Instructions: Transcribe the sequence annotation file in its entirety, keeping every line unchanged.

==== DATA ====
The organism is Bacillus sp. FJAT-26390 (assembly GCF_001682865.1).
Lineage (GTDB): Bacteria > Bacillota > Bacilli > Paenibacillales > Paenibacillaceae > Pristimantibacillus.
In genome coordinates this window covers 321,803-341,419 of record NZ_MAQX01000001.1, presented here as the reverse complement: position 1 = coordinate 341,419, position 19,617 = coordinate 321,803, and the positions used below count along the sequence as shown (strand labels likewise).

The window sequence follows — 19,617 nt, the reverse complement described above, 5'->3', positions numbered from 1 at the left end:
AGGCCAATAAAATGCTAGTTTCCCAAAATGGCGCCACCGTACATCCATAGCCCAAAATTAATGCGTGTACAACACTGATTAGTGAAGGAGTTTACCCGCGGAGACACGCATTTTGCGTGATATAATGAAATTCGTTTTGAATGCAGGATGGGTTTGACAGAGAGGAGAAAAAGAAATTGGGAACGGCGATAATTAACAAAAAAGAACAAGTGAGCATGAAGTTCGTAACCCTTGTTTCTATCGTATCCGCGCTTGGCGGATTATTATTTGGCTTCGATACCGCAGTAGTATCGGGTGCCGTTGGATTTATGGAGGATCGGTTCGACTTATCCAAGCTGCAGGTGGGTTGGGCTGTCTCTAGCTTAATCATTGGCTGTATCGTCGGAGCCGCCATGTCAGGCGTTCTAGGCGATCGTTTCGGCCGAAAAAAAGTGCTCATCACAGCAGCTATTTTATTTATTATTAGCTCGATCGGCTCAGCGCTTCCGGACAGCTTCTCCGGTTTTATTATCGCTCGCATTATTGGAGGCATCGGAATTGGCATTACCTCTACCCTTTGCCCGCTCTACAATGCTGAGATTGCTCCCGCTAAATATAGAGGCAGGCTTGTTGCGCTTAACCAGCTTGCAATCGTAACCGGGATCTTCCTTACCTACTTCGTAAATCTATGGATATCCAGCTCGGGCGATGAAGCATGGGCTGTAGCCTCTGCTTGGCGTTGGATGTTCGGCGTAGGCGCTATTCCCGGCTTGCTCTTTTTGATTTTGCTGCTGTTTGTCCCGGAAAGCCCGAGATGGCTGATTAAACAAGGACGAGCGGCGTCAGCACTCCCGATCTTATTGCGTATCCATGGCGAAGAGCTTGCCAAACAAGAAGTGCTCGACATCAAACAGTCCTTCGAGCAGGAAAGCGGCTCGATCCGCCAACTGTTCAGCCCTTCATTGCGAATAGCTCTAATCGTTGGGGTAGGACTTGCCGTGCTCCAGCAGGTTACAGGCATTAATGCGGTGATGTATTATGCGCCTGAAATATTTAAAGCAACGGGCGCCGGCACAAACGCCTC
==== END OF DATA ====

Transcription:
The organism is Bacillus sp. FJAT-26390 (assembly GCF_001682865.1).
Lineage (GTDB): Bacteria > Bacillota > Bacilli > Paenibacillales > Paenibacillaceae > Pristimantibacillus.
In genome coordinates this window covers 321,803-341,419 of record NZ_MAQX01000001.1, presented here as the reverse complement: position 1 = coordinate 341,419, position 19,617 = coordinate 321,803, and the positions used below count along the sequence as shown (strand labels likewise).

The window sequence follows — 19,617 nt, the reverse complement described above, 5'->3', positions numbered from 1 at the left end:
AGGCCAATAAAATGCTAGTTTCCCAAAATGGCGCCACCGTACATCCATAGCCCAAAATTAATGCGTGTACAACACTGATTAGTGAAGGAGTTTACCCGCGGAGACACGCATTTTGCGTGATATAATGAAATTCGTTTTGAATGCAGGATGGGTTTGACAGAGAGGAGAAAAAGAAATTGGGAACGGCGATAATTAACAAAAAAGAACAAGTGAGCATGAAGTTCGTAACCCTTGTTTCTATCGTATCCGCGCTTGGCGGATTATTATTTGGCTTCGATACCGCAGTAGTATCGGGTGCCGTTGGATTTATGGAGGATCGGTTCGACTTATCCAAGCTGCAGGTGGGTTGGGCTGTCTCTAGCTTAATCATTGGCTGTATCGTCGGAGCCGCCATGTCAGGCGTTCTAGGCGATCGTTTCGGCCGAAAAAAAGTGCTCATCACAGCAGCTATTTTATTTATTATTAGCTCGATCGGCTCAGCGCTTCCGGACAGCTTCTCCGGTTTTATTATCGCTCGCATTATTGGAGGCATCGGAATTGGCATTACCTCTACCCTTTGCCCGCTCTACAATGCTGAGATTGCTCCCGCTAAATATAGAGGCAGGCTTGTTGCGCTTAACCAGCTTGCAATCGTAACCGGGATCTTCCTTACCTACTTCGTAAATCTATGGATATCCAGCTCGGGCGATGAAGCATGGGCTGTAGCCTCTGCTTGGCGTTGGATGTTCGGCGTAGGCGCTATTCCCGGCTTGCTCTTTTTGATTTTGCTGCTGTTTGTCCCGGAAAGCCCGAGATGGCTGATTAAACAAGGACGAGCGGCGTCAGCACTCCCGATCTTATTGCGTATCCATGGCGAAGAGCTTGCCAAACAAGAAGTGCTCGACATCAAACAGTCCTTCGAGCAGGAAAGCGGCTCGATCCGCCAACTGTTCAGCCCTTCATTGCGAATAGCTCTAATCGTTGGGGTAGGACTTGCCGTGCTCCAGCAGGTTACAGGCATTAATGCGGTGATGTATTATGCGCCTGAAATATTTAAAGCAACGGGCGCCGGCACAAACGCCTC